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Vietnam lags behind 5 ASEAN countries in creative productivity: ADB

Vietnam stands in 6th place out of nine countries in the Association of Southeast Asian Nations (ASEAN), ahead of the Philippines, Myanmar and Cambodia, according to the newly released Creative Productivity Index (CPI), jointly compiled by the Asian Development Bank (ADB) and the Economist Intelligence Unit (EIU).

Workers are pictured working at a phone making plant of Samsung in northern Vietnam.
Workers are pictured working at a phone making plant of Samsung in northern Vietnam.

It falls behind five others, including Laos, Singapore, Indonesia, Malaysia and Thailand, according to the report, published on the ADB’s website at the end of last month.

The ADB commissioned the CPI as part of an overall study of Asia’s knowledge economies to provide a benchmarking of a number of economies in Asia on creative productivity, an important attribute for strengthening knowledge-based economic development.

The CPI measures the innovative and creative capacity of economies by relating creative inputs to outputs.

On the input side, creative productivity is measured in three dimensions: the capacity to innovate, incentives to innovate, and how conducive the environment is to innovation. The output side measures innovations by considering both conventional indicators, such as the number of patents filed, as well as a broader set of measures of knowledge creation.

In Asia as a whole, Vietnam is ranked 16th out of 24 economies, meaning that it has a medium level of creative productivity. The report adds that the Southeast Asian country lags behind in many surveyed aspects, such as quality and extent of tertiary education, level of scientific outputs, human capital, and skills in services.

Lagging behind

Although the country is average in terms of overall inputs, challenges remain in the provision of human capital, owing to relatively low scores on the quality and extent of tertiary education. Correspondingly, Vietnam’s main weakness on the output side is the low level of scientific outputs, said the report.

Vietnam’s human capital is poor, with a score of 27.2 out of 100. The country performs unimpressively across most micro measures of human capital, with the exception of the size of its working-age population as a proportion of the total.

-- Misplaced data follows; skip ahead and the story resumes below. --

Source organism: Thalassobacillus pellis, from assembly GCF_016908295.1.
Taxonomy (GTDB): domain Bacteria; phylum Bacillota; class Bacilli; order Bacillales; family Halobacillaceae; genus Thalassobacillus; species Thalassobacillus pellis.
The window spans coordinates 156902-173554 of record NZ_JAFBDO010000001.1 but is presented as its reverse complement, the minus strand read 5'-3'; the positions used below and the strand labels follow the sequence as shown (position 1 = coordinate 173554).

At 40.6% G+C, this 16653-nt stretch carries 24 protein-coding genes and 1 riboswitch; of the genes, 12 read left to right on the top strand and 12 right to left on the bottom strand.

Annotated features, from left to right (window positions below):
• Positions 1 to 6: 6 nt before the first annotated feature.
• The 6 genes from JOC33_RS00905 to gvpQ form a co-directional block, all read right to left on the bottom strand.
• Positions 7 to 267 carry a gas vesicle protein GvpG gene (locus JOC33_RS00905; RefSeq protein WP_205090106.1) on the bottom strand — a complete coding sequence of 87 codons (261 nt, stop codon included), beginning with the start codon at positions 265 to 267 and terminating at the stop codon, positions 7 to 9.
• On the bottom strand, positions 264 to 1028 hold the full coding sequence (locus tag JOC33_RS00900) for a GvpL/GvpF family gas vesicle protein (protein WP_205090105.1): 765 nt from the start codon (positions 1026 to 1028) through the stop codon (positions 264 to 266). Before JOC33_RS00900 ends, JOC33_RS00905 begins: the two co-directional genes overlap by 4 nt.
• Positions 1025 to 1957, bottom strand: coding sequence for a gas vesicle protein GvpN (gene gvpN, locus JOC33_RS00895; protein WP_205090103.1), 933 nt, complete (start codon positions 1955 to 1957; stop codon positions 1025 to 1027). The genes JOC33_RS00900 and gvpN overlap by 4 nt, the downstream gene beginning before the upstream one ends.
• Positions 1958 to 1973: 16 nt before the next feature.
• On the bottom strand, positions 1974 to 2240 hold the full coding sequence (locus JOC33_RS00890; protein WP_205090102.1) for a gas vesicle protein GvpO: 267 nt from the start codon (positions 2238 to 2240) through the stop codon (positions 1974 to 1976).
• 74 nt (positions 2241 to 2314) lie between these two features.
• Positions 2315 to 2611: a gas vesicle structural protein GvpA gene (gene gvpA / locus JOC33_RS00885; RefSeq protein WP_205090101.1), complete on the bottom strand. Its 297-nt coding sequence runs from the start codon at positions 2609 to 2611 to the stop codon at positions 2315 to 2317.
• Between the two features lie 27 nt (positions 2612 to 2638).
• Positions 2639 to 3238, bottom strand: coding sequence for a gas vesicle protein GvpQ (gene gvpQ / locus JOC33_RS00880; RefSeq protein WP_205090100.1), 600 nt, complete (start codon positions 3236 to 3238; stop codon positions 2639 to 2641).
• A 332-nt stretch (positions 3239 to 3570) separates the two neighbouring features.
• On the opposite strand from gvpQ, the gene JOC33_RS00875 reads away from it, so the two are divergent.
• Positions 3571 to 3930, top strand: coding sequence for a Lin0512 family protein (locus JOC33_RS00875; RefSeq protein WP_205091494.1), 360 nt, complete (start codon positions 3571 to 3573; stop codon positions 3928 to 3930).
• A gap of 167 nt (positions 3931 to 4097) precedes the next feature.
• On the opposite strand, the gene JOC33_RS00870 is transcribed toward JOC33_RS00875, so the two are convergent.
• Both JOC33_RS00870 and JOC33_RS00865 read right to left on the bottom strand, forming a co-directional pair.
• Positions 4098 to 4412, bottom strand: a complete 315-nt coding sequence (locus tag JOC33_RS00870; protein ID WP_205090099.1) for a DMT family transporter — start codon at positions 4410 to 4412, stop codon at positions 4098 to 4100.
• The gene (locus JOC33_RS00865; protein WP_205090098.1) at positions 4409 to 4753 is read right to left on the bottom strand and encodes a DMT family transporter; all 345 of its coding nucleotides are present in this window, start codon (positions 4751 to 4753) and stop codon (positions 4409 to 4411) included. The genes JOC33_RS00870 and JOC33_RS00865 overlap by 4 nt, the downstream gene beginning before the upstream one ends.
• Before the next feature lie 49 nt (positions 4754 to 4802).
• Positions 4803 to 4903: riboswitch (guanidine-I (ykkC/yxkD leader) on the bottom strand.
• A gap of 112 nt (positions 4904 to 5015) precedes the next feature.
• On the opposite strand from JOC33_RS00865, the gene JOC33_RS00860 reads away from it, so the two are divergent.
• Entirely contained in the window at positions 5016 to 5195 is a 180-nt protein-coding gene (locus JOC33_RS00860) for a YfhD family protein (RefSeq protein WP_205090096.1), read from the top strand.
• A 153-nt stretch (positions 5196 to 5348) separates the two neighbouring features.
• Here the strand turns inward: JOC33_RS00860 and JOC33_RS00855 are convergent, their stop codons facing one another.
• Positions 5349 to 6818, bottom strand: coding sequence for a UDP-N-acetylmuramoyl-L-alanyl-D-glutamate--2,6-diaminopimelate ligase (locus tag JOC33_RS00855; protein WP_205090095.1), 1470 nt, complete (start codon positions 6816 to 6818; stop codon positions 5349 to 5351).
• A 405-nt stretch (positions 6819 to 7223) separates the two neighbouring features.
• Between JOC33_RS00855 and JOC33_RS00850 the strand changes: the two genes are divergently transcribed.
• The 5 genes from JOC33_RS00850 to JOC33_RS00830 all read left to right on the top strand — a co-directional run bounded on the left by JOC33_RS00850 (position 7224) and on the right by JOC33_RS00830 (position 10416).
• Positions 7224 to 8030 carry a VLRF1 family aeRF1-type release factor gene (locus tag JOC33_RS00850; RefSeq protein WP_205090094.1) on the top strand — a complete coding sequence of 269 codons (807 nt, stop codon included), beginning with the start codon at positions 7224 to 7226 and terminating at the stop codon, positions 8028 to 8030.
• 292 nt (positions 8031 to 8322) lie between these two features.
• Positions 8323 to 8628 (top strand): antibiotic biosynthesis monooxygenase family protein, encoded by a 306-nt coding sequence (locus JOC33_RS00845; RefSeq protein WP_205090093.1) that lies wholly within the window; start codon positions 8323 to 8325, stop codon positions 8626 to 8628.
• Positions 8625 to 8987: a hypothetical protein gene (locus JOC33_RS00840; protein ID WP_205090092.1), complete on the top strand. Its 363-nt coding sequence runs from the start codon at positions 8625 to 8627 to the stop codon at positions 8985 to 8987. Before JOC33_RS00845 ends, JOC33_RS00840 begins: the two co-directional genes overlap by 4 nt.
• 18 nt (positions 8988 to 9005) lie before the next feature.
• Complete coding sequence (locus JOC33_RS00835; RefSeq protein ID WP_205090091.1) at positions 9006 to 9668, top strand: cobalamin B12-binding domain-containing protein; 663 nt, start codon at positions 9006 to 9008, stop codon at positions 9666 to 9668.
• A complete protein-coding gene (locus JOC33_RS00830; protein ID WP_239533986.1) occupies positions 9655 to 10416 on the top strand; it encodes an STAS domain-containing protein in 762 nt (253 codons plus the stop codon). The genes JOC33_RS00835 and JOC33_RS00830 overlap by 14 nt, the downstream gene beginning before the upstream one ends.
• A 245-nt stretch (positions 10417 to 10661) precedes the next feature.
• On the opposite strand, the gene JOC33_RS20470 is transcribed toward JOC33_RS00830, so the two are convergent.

Although more than 90 percent of the population is literate, Vietnam’s school system and curricula are outdated.

There is a general lack of skills in services, IT and banking and finance, as reflected in the country’s low score for enrolment in technical and vocational programs. In addition, despite Vietnam’s average score for firm dynamics, the risk of worker unrest is rising, and is a source of growing concern for firms.

On the output side, Vietnam’s low ranking for innovation is driven by poor scientific output, including patents and scientific publications in academic journals. The number of intellectual property (IP) filings has fluctuated in the past decade (declining sharply in 2006), although it rose from 322 in 2011 to 424 in 2012.

Nevertheless, this pales in comparison with the number of patent applications for the top two countries for this indicator, Japan and the Republic of Korea, with 486,070 and 203,410 in 2012, respectively.

In order to boost scientific output, and given Vietnam’s low scores for the quality of its tertiary education, more investment at the higher-education level is required to facilitate greater enrolment of students in science-oriented programs.

The Creative Productivity Index (CPI) aims to give policymakers a unique tool to measure progress in fostering creativity and innovation in 22 Asian economies (along with the United States and Finland, for comparison purposes).